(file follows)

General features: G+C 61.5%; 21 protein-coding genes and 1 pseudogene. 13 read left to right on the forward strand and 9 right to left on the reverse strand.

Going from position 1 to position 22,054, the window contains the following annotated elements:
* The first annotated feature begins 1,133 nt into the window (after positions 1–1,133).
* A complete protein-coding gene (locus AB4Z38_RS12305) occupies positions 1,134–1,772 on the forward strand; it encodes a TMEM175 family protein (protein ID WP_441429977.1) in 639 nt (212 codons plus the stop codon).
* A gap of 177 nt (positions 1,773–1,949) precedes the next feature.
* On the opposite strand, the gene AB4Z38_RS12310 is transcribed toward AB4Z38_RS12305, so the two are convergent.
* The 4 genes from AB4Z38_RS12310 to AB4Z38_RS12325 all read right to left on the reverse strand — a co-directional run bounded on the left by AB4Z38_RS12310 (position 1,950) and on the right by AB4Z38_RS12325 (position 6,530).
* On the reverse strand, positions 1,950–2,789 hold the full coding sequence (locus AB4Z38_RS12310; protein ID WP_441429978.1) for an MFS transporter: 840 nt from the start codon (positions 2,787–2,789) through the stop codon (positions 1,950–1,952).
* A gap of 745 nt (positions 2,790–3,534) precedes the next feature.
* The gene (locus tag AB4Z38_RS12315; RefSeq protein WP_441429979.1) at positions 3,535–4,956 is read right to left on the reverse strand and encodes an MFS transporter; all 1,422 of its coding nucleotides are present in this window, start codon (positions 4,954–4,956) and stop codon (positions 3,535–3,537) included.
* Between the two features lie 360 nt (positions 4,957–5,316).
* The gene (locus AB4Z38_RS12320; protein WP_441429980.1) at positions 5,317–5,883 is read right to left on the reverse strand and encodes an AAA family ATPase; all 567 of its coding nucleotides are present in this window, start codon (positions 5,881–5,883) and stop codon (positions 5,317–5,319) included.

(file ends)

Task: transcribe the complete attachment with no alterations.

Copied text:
General features: G+C 61.5%; 21 protein-coding genes and 1 pseudogene. 13 read left to right on the forward strand and 9 right to left on the reverse strand.

Going from position 1 to position 22,054, the window contains the following annotated elements:
* The first annotated feature begins 1,133 nt into the window (after positions 1–1,133).
* A complete protein-coding gene (locus AB4Z38_RS12305) occupies positions 1,134–1,772 on the forward strand; it encodes a TMEM175 family protein (protein ID WP_441429977.1) in 639 nt (212 codons plus the stop codon).
* A gap of 177 nt (positions 1,773–1,949) precedes the next feature.
* On the opposite strand, the gene AB4Z38_RS12310 is transcribed toward AB4Z38_RS12305, so the two are convergent.
* The 4 genes from AB4Z38_RS12310 to AB4Z38_RS12325 all read right to left on the reverse strand — a co-directional run bounded on the left by AB4Z38_RS12310 (position 1,950) and on the right by AB4Z38_RS12325 (position 6,530).
* On the reverse strand, positions 1,950–2,789 hold the full coding sequence (locus AB4Z38_RS12310; protein ID WP_441429978.1) for an MFS transporter: 840 nt from the start codon (positions 2,787–2,789) through the stop codon (positions 1,950–1,952).
* A gap of 745 nt (positions 2,790–3,534) precedes the next feature.
* The gene (locus tag AB4Z38_RS12315; RefSeq protein WP_441429979.1) at positions 3,535–4,956 is read right to left on the reverse strand and encodes an MFS transporter; all 1,422 of its coding nucleotides are present in this window, start codon (positions 4,954–4,956) and stop codon (positions 3,535–3,537) included.
* Between the two features lie 360 nt (positions 4,957–5,316).
* The gene (locus AB4Z38_RS12320; protein WP_441429980.1) at positions 5,317–5,883 is read right to left on the reverse strand and encodes an AAA family ATPase; all 567 of its coding nucleotides are present in this window, start codon (positions 5,881–5,883) and stop codon (positions 5,317–5,319) included.